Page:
Contents: A. Foreword B. Preface C. Acknowledgements 1. Introduction 2. Origin, Classification, Nomenclature and Cultivars 3. Climate and Soil 4. Propagation and Rootstocks 5. Special Systems of Training and Pruning 6. Orchard Soil Management and Irrigation 7. Mineral Nutrition 8. Harvesting, Storage and Marketing 9. Insect Pests and Diseases and their Management 10. Special Problems of Fruit Production 11. Economics of Temperate Fruits Production D. Subject Index
Temperate fruits can play an important role in boosting the economy of the farmers of the hilly areas. The production per unit area of these fruit-crops is very low as compared to the international standards. And one of the reasons for their low production is the lack of the scientific knowledge for growing them.
Although a large number of foreign books on temperate fruits are available but there are a very few books on this subject relating to Indian conditions. The Indian Council of Agricultural Research has taken a right step in undertaking the publication of a university-level textbook for post-graduate students.
With the establishment of the University of Horticulture and Forestry in the country, the need for such a publication had become all the more important.
The present book deals with the various aspects of production, including pest management, post-harvest management and marketing, and last but not the least, on the economics of the production.
The Chapter 2 deals with the origin, classification and nomenclature of temperate fruits, which is normally dealt in the books of Systematic Pomology. Such information will be of great value to post-graduate students of temperate-zone pomology. This chapter also includes information on commercial and new cultivars of apple, pear, cherry, peach, plum, apricot, almond, walnut, chestnut, peacanut, pistachio-nut, persimmon and olive.
The Chapter 3 on climate and soil besides discussing about climatic and soil requirements of different fruits, discusses relationships between climatic factors and growth, flowering, yield, fruit quality and occurrence of insect pests and diseases. The effects of drought and remedial measures have also been discussed. This is of special significance for our rainfed temperate fruit-orchards.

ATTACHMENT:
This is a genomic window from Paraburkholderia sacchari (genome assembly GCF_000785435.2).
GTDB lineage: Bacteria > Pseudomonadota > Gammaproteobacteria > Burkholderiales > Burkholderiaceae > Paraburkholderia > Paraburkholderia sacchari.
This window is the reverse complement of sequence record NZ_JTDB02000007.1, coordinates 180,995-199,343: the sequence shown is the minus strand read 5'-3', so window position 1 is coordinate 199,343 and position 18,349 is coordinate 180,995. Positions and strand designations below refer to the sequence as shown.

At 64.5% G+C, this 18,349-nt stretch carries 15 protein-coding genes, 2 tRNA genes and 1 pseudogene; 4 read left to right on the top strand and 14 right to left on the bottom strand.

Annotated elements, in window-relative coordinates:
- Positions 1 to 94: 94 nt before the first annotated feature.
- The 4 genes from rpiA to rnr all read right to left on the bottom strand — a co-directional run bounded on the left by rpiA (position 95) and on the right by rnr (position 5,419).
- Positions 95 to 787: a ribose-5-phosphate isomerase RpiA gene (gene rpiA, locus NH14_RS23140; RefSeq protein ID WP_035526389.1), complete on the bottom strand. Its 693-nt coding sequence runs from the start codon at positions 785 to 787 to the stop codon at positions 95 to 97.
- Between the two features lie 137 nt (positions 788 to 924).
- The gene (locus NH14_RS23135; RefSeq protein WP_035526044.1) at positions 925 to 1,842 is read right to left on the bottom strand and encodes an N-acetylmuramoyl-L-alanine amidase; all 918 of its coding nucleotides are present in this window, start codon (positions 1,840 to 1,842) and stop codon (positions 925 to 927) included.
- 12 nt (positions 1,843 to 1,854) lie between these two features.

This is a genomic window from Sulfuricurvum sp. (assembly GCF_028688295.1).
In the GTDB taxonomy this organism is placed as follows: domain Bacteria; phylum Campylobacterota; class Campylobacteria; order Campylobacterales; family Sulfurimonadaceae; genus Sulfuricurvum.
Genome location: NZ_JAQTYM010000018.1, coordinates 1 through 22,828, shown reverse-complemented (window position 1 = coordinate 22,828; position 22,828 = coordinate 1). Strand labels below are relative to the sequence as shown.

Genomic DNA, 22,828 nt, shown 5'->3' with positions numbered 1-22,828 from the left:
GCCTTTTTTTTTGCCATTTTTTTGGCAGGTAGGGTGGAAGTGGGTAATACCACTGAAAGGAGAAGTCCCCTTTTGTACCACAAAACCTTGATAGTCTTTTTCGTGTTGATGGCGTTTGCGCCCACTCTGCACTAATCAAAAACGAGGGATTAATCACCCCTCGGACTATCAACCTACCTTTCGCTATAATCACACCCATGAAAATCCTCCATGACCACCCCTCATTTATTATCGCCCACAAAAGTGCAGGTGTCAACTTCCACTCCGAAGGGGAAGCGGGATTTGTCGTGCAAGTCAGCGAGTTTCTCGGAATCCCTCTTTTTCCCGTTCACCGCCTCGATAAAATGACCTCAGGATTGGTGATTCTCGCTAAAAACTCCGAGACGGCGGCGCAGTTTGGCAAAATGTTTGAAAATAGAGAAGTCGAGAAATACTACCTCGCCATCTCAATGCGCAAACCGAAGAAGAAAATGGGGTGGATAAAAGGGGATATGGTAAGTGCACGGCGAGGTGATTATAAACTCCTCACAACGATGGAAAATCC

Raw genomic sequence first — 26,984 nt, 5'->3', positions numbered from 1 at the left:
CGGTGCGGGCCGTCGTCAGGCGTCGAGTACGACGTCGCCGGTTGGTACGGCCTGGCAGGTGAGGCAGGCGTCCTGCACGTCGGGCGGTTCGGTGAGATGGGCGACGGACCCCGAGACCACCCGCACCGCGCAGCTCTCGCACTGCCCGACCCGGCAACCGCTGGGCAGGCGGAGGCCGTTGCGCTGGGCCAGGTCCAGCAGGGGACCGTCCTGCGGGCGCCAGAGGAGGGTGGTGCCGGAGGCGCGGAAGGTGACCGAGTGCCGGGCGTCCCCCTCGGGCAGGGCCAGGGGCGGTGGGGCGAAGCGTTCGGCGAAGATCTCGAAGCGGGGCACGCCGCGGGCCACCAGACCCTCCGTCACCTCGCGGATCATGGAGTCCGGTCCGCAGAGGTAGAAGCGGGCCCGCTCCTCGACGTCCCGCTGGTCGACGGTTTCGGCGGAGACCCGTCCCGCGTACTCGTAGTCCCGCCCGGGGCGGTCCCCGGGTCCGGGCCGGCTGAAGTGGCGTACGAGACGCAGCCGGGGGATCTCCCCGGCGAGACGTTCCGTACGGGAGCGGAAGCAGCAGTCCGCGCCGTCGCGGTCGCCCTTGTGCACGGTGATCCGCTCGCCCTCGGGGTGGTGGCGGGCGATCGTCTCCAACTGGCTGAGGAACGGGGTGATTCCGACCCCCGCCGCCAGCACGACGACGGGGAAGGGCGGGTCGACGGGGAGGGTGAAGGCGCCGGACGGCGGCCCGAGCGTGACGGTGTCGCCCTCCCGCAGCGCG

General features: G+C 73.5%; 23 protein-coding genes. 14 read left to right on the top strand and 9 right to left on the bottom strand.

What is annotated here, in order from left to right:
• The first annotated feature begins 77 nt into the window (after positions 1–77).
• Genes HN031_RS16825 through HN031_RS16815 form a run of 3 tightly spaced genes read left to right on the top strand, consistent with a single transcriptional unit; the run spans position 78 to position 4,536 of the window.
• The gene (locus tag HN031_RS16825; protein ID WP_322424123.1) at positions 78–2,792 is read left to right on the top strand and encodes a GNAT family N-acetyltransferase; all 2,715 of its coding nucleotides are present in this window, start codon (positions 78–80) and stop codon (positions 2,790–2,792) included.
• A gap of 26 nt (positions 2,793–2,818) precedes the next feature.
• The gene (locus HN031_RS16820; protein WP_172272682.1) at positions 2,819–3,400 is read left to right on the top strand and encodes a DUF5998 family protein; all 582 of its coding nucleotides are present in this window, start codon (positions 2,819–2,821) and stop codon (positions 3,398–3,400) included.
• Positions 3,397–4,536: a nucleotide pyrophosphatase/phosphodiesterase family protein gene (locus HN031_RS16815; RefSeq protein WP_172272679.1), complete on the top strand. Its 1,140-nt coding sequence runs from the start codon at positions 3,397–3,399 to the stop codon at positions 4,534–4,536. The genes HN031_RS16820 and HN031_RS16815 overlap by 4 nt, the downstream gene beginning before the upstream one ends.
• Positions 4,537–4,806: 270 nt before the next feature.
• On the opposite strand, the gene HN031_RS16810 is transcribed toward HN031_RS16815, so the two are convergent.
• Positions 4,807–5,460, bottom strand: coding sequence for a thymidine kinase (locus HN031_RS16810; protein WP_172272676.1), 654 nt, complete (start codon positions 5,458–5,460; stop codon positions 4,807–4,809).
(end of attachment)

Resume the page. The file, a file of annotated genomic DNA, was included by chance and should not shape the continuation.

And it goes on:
The Chapter 4 on rootstocks also deals with physiology of dwarfing and graft incompatibility. It also gives information about the special methods of propagation like mist system for rooting of cuttings, double working by budding, nurse-seed grafting, micropropagation, and about the viruses transmitted through scions and rootstocks.
The Chapter 5 describes special systems of training and pruning, suited for high-density plantings on clonal rootstocks.
Chapter 6 deals with different systems of orchard and soil management and special systems of irrigation like drip and sprinkler systems. Chapter 7 deals with mineral nutrition with special reference to role of essential macronutrients and micronutrients and their deficiency symptoms including curative measures.
The role of soil and foliar analyses in predicting nutrient requirements has also been discussed in details. The general fertilizer recommendations for important fruit-crops are also given.
The Chapter 8 on harvesting, storage and marketing deals with maturity standards, picking and different methods of storage. The problems of marketing and remedial measures are also discussed.
The Chapter 9 on insect-pests and diseases gives information on the type of damages caused and control measures against insect-pests and diseases of economic importance.
The Chapter 10 deals with special problems of fruit production like unfruitfulness, alternate bearing", control of pre-harvest fruit drop, fruit-colour development, rodents and bird damage. The possible control measures have also been suggested.
The Chapter 11 includes economics of fruit production with particular reference to cost of establishment, production and net returns in apple, pear, peach, plum, apricot and almond.
It is hoped that the book will be of use to teachers, researchers, postgraduate students and orchardists of temperate regions of the country.